Microsoft released an AV1 video extension beta app. In the early release, users can use it to play files encoding using AV1, but there may be some performance issues.

For the unfamiliar, AV1 is an up and coming video format created by the Alliance for Open Media. It’s royalty free and designed to replace VP9 while competing with the popular yet expensive HEVC.

Microsoft is a member of the AOM, alongside, Amazon, Google, Intel, Mozilla, Cisco, and Netflix. AOV uses Google’s VP10 as a base while tying in tech from Cisco and Mozilla.

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Quality at a Cost

In general, it promises a smaller file size with better quality. It’s currently implemented in Chrome and Firefox but requires a manual toggle to use. For users with slow internet or data caps, it could help.

However, an analysis by the BBC shows a reduction in bitrate size of 7% for HD video¬†and just 2% for UHD. That’s not life-changing by any means, but it’s worth noting that the paper was created before the official release.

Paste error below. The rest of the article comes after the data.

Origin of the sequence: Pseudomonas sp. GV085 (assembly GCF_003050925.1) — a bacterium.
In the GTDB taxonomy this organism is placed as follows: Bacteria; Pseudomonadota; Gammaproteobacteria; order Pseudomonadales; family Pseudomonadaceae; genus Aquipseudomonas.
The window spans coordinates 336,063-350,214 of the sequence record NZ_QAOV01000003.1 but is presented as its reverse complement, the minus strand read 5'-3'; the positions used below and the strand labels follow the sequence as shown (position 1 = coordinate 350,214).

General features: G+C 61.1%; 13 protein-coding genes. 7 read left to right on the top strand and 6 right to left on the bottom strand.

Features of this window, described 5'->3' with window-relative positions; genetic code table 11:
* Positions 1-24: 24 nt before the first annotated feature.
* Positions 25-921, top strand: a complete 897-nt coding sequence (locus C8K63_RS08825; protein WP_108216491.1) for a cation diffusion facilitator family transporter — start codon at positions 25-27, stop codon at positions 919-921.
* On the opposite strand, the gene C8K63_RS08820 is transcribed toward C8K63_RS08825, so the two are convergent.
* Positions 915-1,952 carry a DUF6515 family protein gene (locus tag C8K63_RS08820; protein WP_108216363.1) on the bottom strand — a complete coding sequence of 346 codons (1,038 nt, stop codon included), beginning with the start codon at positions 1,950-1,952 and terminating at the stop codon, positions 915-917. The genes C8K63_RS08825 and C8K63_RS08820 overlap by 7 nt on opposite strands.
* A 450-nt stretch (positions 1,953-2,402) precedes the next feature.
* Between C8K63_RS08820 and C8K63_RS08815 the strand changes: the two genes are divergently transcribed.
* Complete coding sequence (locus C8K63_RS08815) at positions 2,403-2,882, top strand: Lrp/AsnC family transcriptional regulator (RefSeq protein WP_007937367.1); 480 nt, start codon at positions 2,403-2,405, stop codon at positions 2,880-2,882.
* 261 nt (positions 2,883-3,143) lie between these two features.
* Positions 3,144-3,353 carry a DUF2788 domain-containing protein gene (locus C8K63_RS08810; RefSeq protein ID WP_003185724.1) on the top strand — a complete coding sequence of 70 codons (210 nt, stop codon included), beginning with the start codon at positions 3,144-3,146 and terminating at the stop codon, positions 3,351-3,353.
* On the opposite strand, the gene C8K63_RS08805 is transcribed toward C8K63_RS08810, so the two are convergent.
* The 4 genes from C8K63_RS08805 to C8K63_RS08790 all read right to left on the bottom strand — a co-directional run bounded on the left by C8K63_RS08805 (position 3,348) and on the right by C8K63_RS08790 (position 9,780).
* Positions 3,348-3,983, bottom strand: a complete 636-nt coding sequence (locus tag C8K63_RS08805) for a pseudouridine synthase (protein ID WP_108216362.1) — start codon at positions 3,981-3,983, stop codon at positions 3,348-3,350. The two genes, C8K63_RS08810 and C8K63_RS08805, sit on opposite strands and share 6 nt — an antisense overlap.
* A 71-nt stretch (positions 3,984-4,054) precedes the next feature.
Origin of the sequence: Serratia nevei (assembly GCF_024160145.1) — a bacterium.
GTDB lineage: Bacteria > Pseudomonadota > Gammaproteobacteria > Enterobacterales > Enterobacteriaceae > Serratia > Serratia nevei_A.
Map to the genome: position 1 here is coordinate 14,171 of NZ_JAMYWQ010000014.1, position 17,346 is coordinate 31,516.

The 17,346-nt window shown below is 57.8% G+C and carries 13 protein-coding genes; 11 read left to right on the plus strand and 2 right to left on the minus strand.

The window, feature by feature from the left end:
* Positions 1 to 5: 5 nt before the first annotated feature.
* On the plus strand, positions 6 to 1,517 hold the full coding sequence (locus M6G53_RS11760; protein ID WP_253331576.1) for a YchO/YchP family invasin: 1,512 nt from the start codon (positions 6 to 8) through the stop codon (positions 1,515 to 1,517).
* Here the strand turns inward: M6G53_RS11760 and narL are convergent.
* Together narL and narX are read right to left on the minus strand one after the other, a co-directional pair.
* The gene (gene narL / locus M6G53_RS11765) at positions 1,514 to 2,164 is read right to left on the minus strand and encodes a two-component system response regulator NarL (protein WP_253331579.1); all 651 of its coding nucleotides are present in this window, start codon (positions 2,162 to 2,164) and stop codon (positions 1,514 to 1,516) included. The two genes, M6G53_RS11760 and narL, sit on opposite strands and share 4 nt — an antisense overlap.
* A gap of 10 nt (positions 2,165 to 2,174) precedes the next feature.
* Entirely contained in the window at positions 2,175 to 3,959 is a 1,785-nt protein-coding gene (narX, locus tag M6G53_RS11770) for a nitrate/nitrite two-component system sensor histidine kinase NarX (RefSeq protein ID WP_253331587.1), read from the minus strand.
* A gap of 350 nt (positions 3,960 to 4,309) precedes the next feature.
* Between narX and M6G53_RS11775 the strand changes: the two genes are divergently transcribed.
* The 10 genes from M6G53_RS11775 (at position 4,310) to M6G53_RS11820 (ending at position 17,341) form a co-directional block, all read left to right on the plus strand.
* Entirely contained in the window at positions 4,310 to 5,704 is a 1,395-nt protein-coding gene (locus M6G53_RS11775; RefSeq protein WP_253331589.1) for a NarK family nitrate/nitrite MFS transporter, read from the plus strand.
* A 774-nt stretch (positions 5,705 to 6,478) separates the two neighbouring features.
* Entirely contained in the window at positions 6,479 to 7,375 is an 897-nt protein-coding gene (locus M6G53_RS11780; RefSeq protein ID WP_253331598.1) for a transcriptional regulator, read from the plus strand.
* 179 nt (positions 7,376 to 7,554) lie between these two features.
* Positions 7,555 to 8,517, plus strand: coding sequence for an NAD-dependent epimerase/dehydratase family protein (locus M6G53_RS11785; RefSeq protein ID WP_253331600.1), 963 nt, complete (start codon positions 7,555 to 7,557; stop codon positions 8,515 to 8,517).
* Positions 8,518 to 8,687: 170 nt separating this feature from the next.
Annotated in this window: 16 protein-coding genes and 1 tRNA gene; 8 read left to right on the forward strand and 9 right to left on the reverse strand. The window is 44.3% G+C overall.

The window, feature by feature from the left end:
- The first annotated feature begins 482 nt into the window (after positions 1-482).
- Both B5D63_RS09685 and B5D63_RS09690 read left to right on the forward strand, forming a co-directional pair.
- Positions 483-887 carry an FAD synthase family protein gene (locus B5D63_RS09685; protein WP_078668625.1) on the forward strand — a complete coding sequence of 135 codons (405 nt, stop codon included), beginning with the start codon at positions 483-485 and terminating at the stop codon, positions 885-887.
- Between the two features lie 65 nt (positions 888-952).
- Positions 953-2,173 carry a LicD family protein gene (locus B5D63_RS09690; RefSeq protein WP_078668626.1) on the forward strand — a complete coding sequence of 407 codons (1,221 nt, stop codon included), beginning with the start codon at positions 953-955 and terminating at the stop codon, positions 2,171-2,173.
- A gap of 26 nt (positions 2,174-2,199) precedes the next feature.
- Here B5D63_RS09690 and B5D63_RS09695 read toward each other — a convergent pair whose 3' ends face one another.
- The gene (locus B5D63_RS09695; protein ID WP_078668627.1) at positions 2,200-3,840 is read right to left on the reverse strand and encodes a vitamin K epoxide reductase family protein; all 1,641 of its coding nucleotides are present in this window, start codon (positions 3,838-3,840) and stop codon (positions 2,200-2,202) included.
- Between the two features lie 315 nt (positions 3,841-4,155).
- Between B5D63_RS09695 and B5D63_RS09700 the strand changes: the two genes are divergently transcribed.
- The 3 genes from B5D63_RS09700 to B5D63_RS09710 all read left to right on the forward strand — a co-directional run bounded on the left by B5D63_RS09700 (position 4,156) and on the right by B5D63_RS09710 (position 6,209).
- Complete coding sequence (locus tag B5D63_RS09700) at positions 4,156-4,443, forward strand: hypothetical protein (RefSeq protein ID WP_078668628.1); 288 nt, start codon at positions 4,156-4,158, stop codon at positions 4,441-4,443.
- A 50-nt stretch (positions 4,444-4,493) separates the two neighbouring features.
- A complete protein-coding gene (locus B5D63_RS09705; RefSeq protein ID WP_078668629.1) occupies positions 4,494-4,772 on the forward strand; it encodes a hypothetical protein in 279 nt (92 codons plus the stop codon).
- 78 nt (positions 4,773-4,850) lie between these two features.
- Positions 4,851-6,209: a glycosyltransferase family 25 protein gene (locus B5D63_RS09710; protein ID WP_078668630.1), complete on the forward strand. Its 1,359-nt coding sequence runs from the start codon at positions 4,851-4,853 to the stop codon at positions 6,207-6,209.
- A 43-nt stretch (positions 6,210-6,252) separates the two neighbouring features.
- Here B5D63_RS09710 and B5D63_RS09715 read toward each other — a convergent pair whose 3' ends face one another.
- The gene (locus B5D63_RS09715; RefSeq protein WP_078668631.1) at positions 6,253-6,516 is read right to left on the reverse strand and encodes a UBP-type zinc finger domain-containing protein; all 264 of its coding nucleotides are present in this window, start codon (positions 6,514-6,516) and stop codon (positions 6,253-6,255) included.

Savings also depend heavily on the type of content being watched. Tests by Netflix found a 25% greater efficiency with AV1 over VP9, at the cost of 4-10x encoding complexity. Facebook saw a huge 45-50% in bitrate savings compared to H.264, and 40% over VP9.

Once installed, Microsoft’s extension should enable playback in relevant apps like Edge and Films & TV. Unfortunately, it’s only available to Insiders right now, but we should see a roll out to more users soon if the tests are successful.

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